A DARING new interpretation of Shakespeare’s last play has a heart-rending denouement, blurring the line between comedy and tragedy.
BOTANIC GARDENS, GLASGOW
ORAN MOR, GLASGOW
TRON THEATRE, GLASGOW
SCOTTISH STORYTELLING CENTRE, EDINBURGH
COMEDY and tragedy; we’re used to seeing them as the two contrasting masks of theatre, but in truth, they often come closely entwined. The new outdoor staging of Shakespeare’s The Tempest which opens this year’s Bard In The Botanics season in Glasgow has not had its sorrows to seek, since its launch last week: I was fortunate, last Saturday, to catch the only performance so far not disrupted by drenching solstice rainstorms.
Yet if the skies over the Botanics are stormy, they are as nothing to the darkness of mood that finally seizes Jennifer Dick’s strange and intriguing production of a play most often interpreted as a redemptive late comedy. For what Dick has done is to dream up a Tempest in which almost everything that happens – not just the masques and magical creatures, but all of the characters except Prospero and Caliban – are only figments of Prospero’s imagination, truly “such stuff as dreams are made on”. And the final moment when his beloved daughter Miranda fades away, revealed as nothing more than a long-lost dream, is as heart-breakingly tragic as any moment of Shakespeare I have seen.
It would be good to report that Dick’s production as a whole matches the strength of her concept but, alas, it comes nowhere near it. The staging is so poorly choreographed, in places, that only a close reading of the programme – which lists most of the characters as “spirits of the isle” – makes the concept clear; and Prospero is so often in the wrong place on stage that several of the play’s most heart-stopping speeches are delivered with his back to half of the audience, and his staff in front of his face.
In the end, though, there’s no resisting the deeply original tragic impulse behind this retelling of the tale, or the sheer excellence of some of the acting. Stephen Clyde’s Prospero is commanding, vocally beautiful, and finally heart-rending; Paul Cunningham’s Caliban is electrifying in his rage; Nicole Cooper’s Miranda is magnificent, sad, passionate; Tom Duncan’s Ariel haunting and chilling. It’s a long wait for the final 15 minutes of this show, when the idea behind the production plays out with crashing, heartbreaking power; but when it comes, the moment is unforgettable, and very brave indeed, in its sense of the tragic truth beneath the surface of this most complex of comedies.
There’s little comedy in Philip Howard’s short, shocking and slightly mindblowing version of Shakespeare’s little-performed history play King John, this week’s Classic Cut lunchtime show at Oran Mor. Thanks to designer Kenny Miller, though, there’s plenty of aggressive grand guignol, as the characters stalk the stage like giant puppets, in rustling skirts and sky-high heels. Sam Heughan’s terrfiyingly handsome King John is a very bad man, at war with almost everyone except his sly and seductve mother – a terrifc Anne Lacey – and his frighteningly ambitious illegitimate nephew, Philip The Bastard, played in fine style by French/Moroccan actor El Razzougui.
There’s no denying that Howard’s attempt to stage this huge history in 50 minutes is a tad overambitious: there’s a cast of 16 characters, played by seven actors in a series of dizzy doublings and hauntings. Yet like Dick’s Tempest, the show has something fascinating to say, in this case about a play set in a medieval Europe of the mind, where modern national boundaries mean little, where warriors range from Jerusalem to the Welsh border in a lifetime of battles, and where ideas about sexuality are also less rigid than today, as Anne Lacey’s Cardinal totters on in gleaming red stilettos, and the English and French kings seal their alliance with kisses full on the lips.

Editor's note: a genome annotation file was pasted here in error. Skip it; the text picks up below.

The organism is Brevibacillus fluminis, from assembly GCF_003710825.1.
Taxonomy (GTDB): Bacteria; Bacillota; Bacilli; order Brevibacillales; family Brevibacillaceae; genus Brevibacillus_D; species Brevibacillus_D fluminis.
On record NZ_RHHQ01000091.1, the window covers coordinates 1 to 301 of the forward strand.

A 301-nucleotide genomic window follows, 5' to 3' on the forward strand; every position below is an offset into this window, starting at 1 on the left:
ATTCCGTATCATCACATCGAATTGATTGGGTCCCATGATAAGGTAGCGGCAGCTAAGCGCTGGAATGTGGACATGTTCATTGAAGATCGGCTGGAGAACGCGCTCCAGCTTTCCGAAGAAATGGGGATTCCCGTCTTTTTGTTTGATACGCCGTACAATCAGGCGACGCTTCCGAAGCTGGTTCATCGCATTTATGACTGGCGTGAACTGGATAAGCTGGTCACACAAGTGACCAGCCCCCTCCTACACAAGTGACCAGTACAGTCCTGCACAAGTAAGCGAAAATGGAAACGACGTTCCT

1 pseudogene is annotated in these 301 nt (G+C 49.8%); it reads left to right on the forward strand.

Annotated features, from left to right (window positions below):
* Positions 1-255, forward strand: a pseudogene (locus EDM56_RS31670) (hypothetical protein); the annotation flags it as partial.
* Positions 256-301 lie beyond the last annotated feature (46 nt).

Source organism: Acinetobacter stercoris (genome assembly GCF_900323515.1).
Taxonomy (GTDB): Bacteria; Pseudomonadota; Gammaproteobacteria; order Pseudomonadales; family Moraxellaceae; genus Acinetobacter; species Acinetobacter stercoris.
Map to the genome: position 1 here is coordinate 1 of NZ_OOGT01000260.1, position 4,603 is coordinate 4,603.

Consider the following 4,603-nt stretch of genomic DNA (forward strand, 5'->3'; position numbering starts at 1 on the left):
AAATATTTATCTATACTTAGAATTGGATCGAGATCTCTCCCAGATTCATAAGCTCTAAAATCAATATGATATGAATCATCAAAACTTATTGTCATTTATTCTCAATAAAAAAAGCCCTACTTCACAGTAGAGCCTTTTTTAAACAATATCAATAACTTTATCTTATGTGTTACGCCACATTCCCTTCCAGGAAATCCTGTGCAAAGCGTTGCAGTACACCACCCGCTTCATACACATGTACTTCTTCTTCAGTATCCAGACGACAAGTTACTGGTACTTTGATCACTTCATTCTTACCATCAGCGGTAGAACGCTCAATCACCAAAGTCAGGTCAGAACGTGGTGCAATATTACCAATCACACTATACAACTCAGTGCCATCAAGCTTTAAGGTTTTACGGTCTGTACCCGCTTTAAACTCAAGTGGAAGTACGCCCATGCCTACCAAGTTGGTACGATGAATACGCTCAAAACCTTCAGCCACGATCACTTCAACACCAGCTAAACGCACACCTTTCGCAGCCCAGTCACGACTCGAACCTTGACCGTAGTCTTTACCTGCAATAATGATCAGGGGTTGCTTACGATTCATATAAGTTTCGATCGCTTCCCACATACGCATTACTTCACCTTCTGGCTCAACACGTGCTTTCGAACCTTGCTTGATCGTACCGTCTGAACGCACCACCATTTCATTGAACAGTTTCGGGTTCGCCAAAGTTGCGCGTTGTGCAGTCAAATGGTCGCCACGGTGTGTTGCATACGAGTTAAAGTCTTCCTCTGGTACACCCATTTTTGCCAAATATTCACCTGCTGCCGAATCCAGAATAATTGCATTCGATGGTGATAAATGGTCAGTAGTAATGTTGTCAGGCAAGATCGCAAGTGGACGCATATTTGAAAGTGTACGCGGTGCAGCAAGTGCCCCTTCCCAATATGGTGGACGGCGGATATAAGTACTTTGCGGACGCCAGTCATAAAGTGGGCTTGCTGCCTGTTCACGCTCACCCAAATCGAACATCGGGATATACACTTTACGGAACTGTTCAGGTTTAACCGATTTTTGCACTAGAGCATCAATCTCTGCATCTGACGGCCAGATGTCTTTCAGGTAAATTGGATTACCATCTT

Meanwhile, at the Tron, tragedy and comedy are masterfully combined in the original 100-minute stage version of much-loved television sitcom Still Game, Ford Kiernan and Greg Hemphill’s iconic tale of three male pensioners in a Glasgow tower block, now revived by ambitious young Glasgow company Sonic Boom. The audience are out for a laugh, of course. Yet there’s no denying the underlying pathos – and the redeeming self-mockery – of three fine performances from Gary Miller, John Love and Christopher McKiddie, or of the story of three ordinary working-class lives approaching their end, in a 1990s world where ordinariness is out of fashion, and old age is increasingly framed as an intractable social problem, rather than a triumph of human survival.
And at the Scottish Storytelling Centre in Edinburgh, last weekend, young Edinburgh musical theatre company Green Room tried their hand at a kitsch and cutesy New York version of the tragi-comic mix, with a simple but hugely enjoyable production of Adam Gwon’s small-scale 80-minute musical Ordinary Days, set in post-9/11 New York. The music is the kind of tinkling, rambling sub-Sondheim that begins to grate on the nerves after half an hour or so; the Friends-style story of young middle-class New Yorkers in search of themselves is self-indulgent at best, and a shade tasteless when it finally attempts some gravitas by referring back to 9/11.
What’s undeniable, though, is the stellar quality of the performances delivered by the director Michael Richardson’s Green Room company. Their set consists of a few simple boxes, their resources are minimal, but the two women in the company, in particular, sing and act their roles brilliantly, with Sarah Haddath making a fine job of restless student Deb, and Caroline Hood moving many of the audience to tears with her touching performance as Claire, in search of closure and a chance to move on, after her young life is changed forever by unimaginable tragedy.
• The Tempest runs until 7 July, King John and Still Game until 30 June. Ordinary Days, run ended.